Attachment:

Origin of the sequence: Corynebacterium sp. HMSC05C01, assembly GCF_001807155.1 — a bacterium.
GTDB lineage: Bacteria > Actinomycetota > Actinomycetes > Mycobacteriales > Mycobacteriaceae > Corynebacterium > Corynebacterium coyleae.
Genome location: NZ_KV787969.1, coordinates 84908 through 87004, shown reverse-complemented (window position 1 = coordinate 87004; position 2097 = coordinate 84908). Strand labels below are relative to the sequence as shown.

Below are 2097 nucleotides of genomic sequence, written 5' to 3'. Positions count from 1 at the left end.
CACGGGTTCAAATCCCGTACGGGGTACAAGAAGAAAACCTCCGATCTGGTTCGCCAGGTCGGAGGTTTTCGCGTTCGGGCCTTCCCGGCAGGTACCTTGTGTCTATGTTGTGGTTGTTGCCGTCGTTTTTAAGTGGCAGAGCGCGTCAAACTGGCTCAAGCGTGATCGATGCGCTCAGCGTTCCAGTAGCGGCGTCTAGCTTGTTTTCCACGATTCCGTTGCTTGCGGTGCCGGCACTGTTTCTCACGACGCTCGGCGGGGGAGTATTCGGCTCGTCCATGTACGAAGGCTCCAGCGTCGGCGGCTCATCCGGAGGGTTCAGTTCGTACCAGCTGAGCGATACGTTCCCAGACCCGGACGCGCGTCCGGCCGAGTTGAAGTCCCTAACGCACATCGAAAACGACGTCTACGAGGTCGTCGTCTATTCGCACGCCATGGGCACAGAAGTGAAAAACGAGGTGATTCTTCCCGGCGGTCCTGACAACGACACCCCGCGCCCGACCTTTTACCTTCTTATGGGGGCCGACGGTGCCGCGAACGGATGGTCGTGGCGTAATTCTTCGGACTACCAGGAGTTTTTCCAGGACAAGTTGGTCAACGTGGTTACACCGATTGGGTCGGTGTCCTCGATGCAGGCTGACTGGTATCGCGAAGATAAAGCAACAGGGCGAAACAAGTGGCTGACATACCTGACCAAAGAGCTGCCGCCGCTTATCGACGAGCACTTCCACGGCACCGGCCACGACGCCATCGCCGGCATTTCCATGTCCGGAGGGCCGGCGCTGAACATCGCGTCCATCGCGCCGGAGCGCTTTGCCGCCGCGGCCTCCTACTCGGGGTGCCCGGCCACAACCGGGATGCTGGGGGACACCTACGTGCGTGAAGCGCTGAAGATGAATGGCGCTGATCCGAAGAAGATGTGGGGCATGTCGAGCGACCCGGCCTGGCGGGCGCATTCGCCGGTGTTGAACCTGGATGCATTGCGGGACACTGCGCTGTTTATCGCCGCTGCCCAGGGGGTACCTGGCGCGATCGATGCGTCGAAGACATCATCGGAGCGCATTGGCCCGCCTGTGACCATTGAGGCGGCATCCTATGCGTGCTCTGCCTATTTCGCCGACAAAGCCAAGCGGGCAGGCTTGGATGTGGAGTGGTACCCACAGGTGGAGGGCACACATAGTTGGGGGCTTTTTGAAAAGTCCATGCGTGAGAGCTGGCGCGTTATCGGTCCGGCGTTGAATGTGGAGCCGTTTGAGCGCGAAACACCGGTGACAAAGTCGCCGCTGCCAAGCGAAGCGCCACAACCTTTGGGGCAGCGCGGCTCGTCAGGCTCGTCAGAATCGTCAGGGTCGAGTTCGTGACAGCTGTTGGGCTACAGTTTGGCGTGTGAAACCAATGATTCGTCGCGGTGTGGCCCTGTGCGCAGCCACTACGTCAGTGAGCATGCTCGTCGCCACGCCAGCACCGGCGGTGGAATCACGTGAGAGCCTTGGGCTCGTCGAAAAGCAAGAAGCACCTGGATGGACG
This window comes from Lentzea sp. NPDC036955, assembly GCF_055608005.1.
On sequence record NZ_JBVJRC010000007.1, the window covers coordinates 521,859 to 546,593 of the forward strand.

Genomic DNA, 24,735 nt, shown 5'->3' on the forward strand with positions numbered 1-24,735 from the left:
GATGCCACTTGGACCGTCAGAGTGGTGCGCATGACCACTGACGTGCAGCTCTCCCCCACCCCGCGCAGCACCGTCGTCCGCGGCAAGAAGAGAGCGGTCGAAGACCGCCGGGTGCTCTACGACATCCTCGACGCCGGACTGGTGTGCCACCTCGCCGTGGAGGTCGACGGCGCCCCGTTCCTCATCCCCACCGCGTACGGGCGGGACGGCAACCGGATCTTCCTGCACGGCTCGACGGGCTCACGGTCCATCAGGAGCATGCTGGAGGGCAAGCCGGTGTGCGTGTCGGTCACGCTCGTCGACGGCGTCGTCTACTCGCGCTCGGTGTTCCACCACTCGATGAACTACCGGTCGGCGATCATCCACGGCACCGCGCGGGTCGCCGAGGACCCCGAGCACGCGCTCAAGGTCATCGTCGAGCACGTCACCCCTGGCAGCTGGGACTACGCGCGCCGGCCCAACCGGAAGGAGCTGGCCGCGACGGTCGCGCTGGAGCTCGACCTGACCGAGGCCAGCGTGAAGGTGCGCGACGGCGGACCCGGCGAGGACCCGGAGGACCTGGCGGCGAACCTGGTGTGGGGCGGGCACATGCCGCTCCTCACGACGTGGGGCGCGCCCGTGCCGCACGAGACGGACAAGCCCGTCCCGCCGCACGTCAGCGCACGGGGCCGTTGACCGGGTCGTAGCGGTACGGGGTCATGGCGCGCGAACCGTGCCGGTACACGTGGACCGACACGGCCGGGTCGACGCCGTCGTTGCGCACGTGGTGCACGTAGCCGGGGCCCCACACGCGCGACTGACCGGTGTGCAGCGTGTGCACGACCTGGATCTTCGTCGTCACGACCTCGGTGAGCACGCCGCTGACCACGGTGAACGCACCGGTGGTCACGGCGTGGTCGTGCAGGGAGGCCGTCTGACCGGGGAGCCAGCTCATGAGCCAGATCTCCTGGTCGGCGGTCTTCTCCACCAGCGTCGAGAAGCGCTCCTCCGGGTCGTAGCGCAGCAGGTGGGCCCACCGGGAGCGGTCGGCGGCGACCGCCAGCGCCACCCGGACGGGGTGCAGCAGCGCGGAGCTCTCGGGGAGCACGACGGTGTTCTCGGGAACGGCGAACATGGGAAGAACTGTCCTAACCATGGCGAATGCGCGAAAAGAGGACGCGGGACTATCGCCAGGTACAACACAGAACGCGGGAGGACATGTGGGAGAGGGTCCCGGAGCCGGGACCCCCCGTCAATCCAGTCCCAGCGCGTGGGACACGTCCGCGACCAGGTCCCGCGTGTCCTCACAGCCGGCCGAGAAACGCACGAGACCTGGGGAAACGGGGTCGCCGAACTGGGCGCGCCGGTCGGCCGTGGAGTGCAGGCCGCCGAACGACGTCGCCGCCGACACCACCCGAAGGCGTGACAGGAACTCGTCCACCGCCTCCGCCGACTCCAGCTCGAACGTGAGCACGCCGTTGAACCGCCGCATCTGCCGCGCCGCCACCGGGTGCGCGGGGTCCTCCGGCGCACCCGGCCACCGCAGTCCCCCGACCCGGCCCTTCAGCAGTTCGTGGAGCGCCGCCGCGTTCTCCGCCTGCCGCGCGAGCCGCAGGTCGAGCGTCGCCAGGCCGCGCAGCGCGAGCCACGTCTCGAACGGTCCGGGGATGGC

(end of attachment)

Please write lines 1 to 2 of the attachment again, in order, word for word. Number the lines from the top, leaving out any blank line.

Origin of the sequence: Corynebacterium sp. HMSC05C01, assembly GCF_001807155.1 — a bacterium.
GTDB lineage: Bacteria > Actinomycetota > Actinomycetes > Mycobacteriales > Mycobacteriaceae > Corynebacterium > Corynebacterium coyleae.